Anyway, back around 2003 or 2004, I was searching eBay for some handball item or other (you may recall my earlier column on hoarding useless junk) and came across this callcard, which I had never seen. It was listed for about €20, as far as I recall, which probably wasn’t too bad considering it was a 50-unit callcard, which cost £8 in itself.

I didn’t possess a credit card, or €20 spare, but I messaged the seller anyway, telling him all about Ducksy Walsh.

He asked me did I want to buy it. I said I would but I’d have to get someone with a credit card (this was before debit cards could be used for online purchases, not that it made any difference to me) to buy it for me.

He asked me for my address; I gave it and thought nothing more of it. A few days later, the card arrived in the post. In a remarkably generous gesture, this stranger had just decided to send me it for free. Included in the envelope was a hand-written note instructing me to pass on the good deed to somebody else.

I was overjoyed and it instantly became a prized possession. I kept it behind the clear plastic part of the wallet and would produce it like a Fed at handball gatherings, flashing the callcard like ID. It never ceased to impress handball people, who are a cynical lot at the best of times.

A classic photo of Michael ‘Ducksy’ Walsh.

Once, I saw Ducksy playing at a tournament; I toyed with the idea of approaching him to show him the callcard but chickened out. I think part of me thought that maybe he would expect me, or ask me, to gift it to him (I know I would if I was featured on something like that) and the truth was, I didn’t want to part with it.

And then, suddenly, it was gone. After the break-in, people we told all said the same thing: “That was someone you knew.” And it made sense; these thieves were hardly going around just trying front doors on a whim, hoping to find one unlocked. But it turned out, that was exactly what had happened.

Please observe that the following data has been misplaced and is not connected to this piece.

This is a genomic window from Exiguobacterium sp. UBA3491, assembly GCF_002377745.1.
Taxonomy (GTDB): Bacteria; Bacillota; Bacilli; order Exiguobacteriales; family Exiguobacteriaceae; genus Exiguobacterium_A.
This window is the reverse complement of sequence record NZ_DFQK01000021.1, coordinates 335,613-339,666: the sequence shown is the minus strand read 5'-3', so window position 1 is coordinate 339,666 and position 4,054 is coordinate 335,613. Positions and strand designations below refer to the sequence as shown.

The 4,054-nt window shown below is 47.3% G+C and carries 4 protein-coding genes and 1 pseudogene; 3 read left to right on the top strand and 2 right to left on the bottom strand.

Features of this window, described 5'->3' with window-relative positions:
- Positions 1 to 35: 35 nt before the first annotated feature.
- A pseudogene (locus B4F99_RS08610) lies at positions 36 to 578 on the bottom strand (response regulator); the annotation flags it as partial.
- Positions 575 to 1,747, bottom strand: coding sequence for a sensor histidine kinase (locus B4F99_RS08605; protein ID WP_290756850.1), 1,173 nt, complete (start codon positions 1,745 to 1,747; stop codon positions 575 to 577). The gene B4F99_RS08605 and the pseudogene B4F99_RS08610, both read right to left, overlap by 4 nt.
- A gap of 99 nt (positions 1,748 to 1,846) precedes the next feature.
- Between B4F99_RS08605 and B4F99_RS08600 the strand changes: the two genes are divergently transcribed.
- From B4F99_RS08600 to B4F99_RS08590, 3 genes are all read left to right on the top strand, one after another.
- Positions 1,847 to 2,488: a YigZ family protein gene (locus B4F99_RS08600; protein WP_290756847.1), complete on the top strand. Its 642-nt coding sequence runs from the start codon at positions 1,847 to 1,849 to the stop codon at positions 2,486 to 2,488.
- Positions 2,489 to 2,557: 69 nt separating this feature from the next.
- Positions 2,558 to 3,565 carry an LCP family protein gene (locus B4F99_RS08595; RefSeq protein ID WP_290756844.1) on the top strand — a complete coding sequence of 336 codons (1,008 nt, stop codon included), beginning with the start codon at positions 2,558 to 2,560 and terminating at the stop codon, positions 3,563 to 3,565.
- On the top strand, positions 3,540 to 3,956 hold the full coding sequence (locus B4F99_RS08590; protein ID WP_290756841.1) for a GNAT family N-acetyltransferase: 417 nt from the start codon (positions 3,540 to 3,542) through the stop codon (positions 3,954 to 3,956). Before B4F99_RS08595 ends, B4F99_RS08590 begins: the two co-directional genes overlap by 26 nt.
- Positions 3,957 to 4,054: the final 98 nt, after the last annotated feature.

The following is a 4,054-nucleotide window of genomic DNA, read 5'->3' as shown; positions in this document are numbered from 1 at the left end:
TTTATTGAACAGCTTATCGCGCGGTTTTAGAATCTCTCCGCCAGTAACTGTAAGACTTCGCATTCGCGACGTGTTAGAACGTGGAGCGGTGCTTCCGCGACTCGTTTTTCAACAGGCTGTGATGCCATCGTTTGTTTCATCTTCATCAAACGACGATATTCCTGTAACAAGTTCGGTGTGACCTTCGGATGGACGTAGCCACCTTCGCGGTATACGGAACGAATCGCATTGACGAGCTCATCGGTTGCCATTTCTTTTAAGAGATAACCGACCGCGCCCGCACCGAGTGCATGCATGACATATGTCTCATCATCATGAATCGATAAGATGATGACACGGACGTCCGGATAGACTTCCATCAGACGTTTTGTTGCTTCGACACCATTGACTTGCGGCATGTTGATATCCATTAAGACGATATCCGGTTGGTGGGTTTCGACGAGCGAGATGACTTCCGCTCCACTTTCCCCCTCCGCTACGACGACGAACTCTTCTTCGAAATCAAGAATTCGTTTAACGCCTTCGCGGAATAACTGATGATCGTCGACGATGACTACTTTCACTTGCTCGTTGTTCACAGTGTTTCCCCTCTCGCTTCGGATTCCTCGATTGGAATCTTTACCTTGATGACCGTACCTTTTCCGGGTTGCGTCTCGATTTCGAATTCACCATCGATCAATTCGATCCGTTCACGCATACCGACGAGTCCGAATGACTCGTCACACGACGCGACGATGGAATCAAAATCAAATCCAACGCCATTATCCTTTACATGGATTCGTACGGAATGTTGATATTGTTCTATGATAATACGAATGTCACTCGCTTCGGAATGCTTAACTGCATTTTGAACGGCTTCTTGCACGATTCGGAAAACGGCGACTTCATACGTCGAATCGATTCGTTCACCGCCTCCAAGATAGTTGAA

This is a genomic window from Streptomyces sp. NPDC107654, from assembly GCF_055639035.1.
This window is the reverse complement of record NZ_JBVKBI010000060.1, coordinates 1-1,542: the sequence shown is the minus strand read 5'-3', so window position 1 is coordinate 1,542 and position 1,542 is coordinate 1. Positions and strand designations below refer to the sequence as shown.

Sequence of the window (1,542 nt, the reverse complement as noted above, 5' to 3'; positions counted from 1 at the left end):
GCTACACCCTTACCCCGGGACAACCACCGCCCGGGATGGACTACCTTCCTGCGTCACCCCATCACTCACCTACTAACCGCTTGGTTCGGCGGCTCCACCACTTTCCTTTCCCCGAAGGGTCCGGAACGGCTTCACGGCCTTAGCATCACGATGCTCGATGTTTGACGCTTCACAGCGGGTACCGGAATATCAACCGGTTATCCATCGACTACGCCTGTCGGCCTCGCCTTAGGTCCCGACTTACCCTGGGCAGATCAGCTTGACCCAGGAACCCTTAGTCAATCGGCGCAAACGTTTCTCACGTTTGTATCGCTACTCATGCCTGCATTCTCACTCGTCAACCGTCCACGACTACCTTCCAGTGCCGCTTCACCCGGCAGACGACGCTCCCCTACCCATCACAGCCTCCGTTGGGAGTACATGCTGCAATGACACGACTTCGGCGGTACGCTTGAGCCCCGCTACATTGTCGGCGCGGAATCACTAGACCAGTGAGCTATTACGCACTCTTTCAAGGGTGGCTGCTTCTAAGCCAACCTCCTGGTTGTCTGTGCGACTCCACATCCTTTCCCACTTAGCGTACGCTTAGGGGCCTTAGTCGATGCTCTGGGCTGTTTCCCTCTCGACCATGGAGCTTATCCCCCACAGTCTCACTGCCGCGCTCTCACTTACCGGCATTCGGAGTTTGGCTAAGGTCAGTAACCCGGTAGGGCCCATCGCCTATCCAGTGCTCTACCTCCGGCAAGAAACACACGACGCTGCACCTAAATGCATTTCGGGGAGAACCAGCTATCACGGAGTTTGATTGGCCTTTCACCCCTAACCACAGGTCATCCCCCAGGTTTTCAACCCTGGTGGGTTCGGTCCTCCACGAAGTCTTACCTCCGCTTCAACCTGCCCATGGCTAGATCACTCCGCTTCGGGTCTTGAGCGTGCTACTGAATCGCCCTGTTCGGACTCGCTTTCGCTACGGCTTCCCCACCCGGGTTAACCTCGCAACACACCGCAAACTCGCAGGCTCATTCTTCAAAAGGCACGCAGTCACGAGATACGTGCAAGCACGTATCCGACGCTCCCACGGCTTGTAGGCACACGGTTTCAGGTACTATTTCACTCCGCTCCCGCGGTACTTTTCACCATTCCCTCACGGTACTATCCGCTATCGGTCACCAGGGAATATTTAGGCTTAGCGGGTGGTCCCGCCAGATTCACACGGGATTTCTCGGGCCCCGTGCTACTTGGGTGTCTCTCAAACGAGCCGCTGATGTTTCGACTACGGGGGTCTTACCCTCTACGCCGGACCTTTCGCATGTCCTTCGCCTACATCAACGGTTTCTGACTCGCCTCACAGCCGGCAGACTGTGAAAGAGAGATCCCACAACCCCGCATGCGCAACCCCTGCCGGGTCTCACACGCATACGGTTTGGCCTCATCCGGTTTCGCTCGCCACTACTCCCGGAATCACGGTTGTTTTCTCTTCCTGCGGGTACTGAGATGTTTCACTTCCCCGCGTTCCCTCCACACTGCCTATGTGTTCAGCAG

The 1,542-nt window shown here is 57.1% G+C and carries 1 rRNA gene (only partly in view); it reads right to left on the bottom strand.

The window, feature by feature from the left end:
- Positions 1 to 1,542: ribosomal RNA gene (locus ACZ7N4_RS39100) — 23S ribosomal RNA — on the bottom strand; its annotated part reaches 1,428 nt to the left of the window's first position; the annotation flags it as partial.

A year passed and I had almost forgotten about it until one day, I got a call from a guard in Longford. My wallet had been found in a stolen car. The guard listed out all of the contents – beaten dockets, old receipts, various rubbish, an out-of-date bank card and an NUJ card. My heart sank.

“Are there any other cards?” I asked. No, he said, that was it.

So, these scumbags had broken into our house, taken one item (my wallet) and from it, had pilfered just this Ducksy Walsh commemorative callcard. I put it down to a bizarre quirk of fate and made light of it. Sometimes I would tell handballers the tale, with the various twists and turns, but a story of a holy relic is not much of a story if there is, in fact, no relic.

And then, a final plot twist. Out of nowhere, a couple of months ago, I was browsing online again for old handball stuff (I am a sucker for it – I recently, and I know this is ludicrous, paid the guts of €50 for a bronze figurine-style trophy of a handballer marked ‘Central YMCA, 1949’) when I was stopped in my tracks.

There, for sale, was a Ducksy Walsh callcard! Was it my one? It couldn’t have been, surely. But I had to have it so I parted company with the princely sum of €12 and within a few days, we were reunited.

Ducksy now takes pride of place in my wallet again and this time, I won’t let him out of my sight.